Thanks Alan,
The coding is as you describe. Three variables are currently coded in this
way. One of them, for example, employment can be FT/PT/none. In the dataset FT
= 1, PT = 2, None = 3.
Therefore,
- FT becomes a new variable = 1 if employment = 1
- PT becomes a new variable = 1 if employment = 2
- employment = 3 is not included. 'None' is the reference level.
In the example regression output table I tried to include in the message these
are RA1SG17A_1 (for FT) and RA1SG17A_2 (for PT), and RA1SG17A_1 is one that is
producing NaN. (what's the best way to try and include the regression output
table in a pspp-users@gnu.org message?)
Tim Goodspeed
+44 (0)7714 136 176 | @TimGoodspeed
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Today's Topics:
1. Re: dummy coding of categorical variables results in zero
coefficients and standard errors (Alan Mead)
----------------------------------------------------------------------
Message: 1
Date: Wed, 20 Dec 2023 04:16:44 -0600
From: Alan Mead <amead2@alanmead.org>
To: pspp-users@gnu.org
Subject: Re: dummy coding of categorical variables results in zero
coefficients and standard errors
Message-ID: <35bbe032-0a39-413a-b632-88cdaa727245@alanmead.org>
Content-Type: text/plain; charset="utf-8"; Format="flowed"
Tim,
NaN looks like a numerical error. I'm curious, how may levels does the variable
have and how many dummy variables are you using?
If the original variable has K levels, you should have K-1 dummy variables. For
example, if your variable were location (1=rural, 2=suburban, 3=urban) then you
would pick one level to be the reference and create two dummy variables,
perhaps:
recode location (1=1) (else=0) into dum1.
recode location (2=1) (else=0) into dum2.
Then the coefficients of dum1 and dum2 tell you how living in a rural
(dum1) or suburban (dum2) area compares to living in an urban area.
The model won't be defined if you use K variables for K levels.
I notice that both of the zeros are for xxx_1 variables, so that suggested
possibly not coding the categorical variable correctly. But I don't know if
that's what you are seeing. You could also get zeros if there were no instances
of that dummy code, but you shouldn't see NaN values. It could also be another
problem, or a bug. In fact, I think it's probably a bug to see NaN's...
-Alan
On 12/20/23 3:46 AM, tim.goodspeed@btinternet.com wrote:
A basic stat’s question and a specific PSPP query, please. Any help
gratefully received. I can’t see this in the archives anywhere
(searching for ‘categorical’ and ‘dummy’).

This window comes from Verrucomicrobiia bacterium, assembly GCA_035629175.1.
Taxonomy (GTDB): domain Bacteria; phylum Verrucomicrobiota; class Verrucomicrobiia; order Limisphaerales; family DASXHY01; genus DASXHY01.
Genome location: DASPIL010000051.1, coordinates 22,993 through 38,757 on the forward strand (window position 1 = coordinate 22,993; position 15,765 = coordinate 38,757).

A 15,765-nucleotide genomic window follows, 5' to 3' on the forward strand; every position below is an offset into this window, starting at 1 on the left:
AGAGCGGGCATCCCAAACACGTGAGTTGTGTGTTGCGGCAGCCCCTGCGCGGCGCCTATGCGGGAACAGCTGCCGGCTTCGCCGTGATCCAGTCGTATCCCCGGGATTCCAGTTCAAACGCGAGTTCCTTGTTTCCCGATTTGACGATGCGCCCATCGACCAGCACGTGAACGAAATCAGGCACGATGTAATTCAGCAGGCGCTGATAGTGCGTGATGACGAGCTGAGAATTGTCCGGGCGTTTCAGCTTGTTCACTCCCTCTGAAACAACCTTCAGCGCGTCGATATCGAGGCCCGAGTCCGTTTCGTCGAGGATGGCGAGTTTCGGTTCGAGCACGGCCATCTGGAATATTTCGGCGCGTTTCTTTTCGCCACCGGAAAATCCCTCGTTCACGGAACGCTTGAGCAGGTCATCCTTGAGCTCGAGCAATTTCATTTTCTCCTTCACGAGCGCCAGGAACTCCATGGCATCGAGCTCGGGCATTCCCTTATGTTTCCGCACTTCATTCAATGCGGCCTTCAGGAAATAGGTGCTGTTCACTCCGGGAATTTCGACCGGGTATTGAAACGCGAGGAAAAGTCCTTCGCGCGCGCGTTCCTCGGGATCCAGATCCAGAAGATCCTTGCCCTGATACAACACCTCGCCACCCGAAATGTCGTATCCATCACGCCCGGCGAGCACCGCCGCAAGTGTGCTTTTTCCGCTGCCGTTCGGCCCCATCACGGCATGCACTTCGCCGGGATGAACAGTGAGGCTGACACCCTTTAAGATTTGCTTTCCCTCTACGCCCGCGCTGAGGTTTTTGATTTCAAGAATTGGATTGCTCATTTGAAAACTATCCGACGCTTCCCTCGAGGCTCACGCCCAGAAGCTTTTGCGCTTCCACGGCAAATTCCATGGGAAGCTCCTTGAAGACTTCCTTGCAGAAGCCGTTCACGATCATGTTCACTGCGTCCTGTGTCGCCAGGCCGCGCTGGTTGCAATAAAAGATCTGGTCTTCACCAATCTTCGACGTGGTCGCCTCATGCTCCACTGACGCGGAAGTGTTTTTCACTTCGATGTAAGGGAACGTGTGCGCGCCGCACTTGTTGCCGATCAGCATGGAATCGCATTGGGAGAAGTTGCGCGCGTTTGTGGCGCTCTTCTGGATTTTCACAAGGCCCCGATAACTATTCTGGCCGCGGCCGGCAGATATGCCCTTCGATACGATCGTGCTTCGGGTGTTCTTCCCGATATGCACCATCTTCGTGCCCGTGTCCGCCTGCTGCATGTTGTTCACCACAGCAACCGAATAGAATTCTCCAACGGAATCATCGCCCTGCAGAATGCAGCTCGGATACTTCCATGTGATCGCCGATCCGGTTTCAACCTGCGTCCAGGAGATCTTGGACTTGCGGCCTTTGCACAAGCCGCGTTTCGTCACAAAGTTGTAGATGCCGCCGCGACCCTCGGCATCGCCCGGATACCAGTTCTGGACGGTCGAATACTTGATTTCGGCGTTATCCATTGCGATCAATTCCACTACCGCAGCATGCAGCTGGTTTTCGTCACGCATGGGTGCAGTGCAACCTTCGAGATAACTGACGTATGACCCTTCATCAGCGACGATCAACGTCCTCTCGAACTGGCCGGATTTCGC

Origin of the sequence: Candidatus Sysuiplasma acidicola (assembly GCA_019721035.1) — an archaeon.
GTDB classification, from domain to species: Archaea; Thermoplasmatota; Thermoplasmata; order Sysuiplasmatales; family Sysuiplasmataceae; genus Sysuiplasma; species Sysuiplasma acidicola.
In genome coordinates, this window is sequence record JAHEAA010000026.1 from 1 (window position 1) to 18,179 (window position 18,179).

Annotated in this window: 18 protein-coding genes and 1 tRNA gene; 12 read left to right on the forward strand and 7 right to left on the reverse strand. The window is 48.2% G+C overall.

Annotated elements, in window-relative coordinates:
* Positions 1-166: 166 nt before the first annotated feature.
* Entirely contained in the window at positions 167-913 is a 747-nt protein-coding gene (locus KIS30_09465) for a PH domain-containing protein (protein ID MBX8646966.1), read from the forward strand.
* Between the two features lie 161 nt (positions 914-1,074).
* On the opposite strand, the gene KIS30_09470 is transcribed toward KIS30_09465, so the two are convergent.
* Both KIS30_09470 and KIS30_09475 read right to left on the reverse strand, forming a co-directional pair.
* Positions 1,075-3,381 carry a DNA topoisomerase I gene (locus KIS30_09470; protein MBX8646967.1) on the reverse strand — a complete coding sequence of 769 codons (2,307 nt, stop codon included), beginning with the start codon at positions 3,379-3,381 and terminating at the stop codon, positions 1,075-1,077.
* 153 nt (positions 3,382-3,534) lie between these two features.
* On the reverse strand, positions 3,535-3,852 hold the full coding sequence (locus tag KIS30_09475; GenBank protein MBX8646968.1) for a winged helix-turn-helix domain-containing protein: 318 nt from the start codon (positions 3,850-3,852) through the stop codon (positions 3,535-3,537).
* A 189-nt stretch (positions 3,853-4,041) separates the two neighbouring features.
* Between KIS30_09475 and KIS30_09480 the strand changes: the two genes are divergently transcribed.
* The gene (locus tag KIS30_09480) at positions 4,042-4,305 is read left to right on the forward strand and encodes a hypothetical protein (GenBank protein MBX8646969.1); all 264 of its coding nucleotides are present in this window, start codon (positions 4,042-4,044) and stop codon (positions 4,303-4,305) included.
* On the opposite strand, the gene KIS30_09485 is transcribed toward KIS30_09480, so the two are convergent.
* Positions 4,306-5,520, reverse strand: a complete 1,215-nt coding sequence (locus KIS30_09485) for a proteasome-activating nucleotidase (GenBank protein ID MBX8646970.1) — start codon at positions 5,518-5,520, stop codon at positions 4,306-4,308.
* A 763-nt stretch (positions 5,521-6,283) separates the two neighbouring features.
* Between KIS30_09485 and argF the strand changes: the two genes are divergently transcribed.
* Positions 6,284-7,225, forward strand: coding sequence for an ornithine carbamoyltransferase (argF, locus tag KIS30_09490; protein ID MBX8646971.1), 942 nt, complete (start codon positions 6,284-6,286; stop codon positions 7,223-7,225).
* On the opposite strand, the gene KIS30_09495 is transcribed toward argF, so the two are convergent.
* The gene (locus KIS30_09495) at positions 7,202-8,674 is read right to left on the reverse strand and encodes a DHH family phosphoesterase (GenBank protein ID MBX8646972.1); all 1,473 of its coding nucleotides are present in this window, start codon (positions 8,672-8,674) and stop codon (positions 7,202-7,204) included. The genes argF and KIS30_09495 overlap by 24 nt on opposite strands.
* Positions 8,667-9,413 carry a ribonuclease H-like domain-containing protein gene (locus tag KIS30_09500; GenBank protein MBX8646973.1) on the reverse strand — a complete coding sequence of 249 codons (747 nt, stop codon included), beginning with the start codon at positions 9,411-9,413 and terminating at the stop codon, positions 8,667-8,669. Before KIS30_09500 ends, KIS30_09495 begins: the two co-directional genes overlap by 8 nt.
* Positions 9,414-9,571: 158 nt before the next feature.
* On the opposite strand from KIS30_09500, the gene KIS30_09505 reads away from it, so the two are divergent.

For a linear regression, some variables are categorical and so
included using dummy coding (Coding Systems for Categorical Variables
in Regression Analysis (ucla.edu)
<https://stats.oarc.ucla.edu/spss/faq/coding-systems-for-categorical-variables-in-regression-analysis-2/#:~:text=Categorical%20variables%20require%20special%20attention,entered%20into%20the%20regression%20model.>).
*basic stat’s question: *This results in a zero coefficient and zero
standard error for some variables, as shown in the example below. Is
this correct? There is little or no linear relationship to be found?
*specific PSPP query: *if there is little relationship/the coefficient
is very small, is there a way to tell PSPP to show the very small
value instead of zero?**
Thanks in advance
Table: Model Summary (adjRA1SR1)
R
R Square
Adjusted R Square
Std. Error of the Estimate
0.55723
0.310505
0.302797
0.8359
Table: ANOVA (adjRA1SR1)
Sum of Squares
df
Mean Square
F
Sig.
Regression
619.25791
22
28.148087
40.284698
0
Residual
1375.0987
1968
0.698729
Total
1994.3566
1990
Table: Coefficients (adjRA1SR1)
Unstandardized Coefficients
Standardized Coefficients
t
Sig.
95% Confidence Interval for B
B
Std. Error
Beta
Lower Bound
Upper Bound
(Constant)
8.163407
0.310014
0
26.332394
0
7.555417
8.771397
lnSTINC
-0.036745
0.011677
-0.088107
-3.146888
0.002
-0.059645
-0.013845
RA1PKHSIZ
-0.011834
0.016218
-0.020561
-0.729708
0.466
-0.043639
0.019971
RA1PRAGE
-0.039326
0.011175
-0.550388
-3.519082
0
-0.061242
-0.01741
sqPRAGE
0.000464
0.000109
0.666977
4.258349
0
0.00025
0.000678
RA1PRSEX
0.13709
0.03935
0.068446
3.483888
0.001
0.059918
0.214261
RA1PB19_1
0
0
0
NaN
NaN
0
0
RA1PB19_2
-0.485628
0.170694
-0.054029
-2.845015
0.004
-0.820389
-0.150867
RA1PB19_3
-0.324574
0.058981
-0.109094
-5.503011
0
-0.440246
-0.208902
RA1PB19_4
-0.333625
0.089807
-0.074169
-3.714896
0
-0.509752
-0.157497
RA1PB1
-0.002888
0.008407
-0.007002
-0.343559
0.731
-0.019376
0.0136
RA1SG17A_1
0
0
0
NaN
NaN
0
0
RA1SG17A_2
-0.061221
0.053837
-0.021822
-1.137147
0.256
-0.166804
0.044363
RA1PA1
-0.15082
0.022182
-0.160102
-6.7991
0
-0.194324
-0.107317
RA1PA2
-0.248882
0.024367
-0.243609
-10.214077
0
-0.29667
-0.201095
RA1SC1
-0.328042
0.073134
-0.08782
-4.485512
0
-0.471469
-0.184614
RA1PF3bin
0.003064
0.041159
0.001422
0.074435
0.941
-0.077655
0.083783
RA1PF7A_2
0.009538
0.086914
0.002111
0.109735
0.913
-0.160917
0.179992
RA1PF7A_3
0.14177
0.166844
0.016081
0.849712
0.396
-0.18544
0.468979
RA1PF7A_4
-0.104009
0.155971
-0.01266
-0.666848
0.505
-0.409894
0.201877
RA1PF7A_5
0.173309
0.59246
0.005486
0.292525
0.77
-0.988606
1.335224
RA1PF7A_6
0.064264
0.080864
0.01504
0.794712
0.427
-0.094325
0.222853
RA1PG2
-0.350528
0.030049
-0.233421
-11.66509
0
-0.40946
-0.291597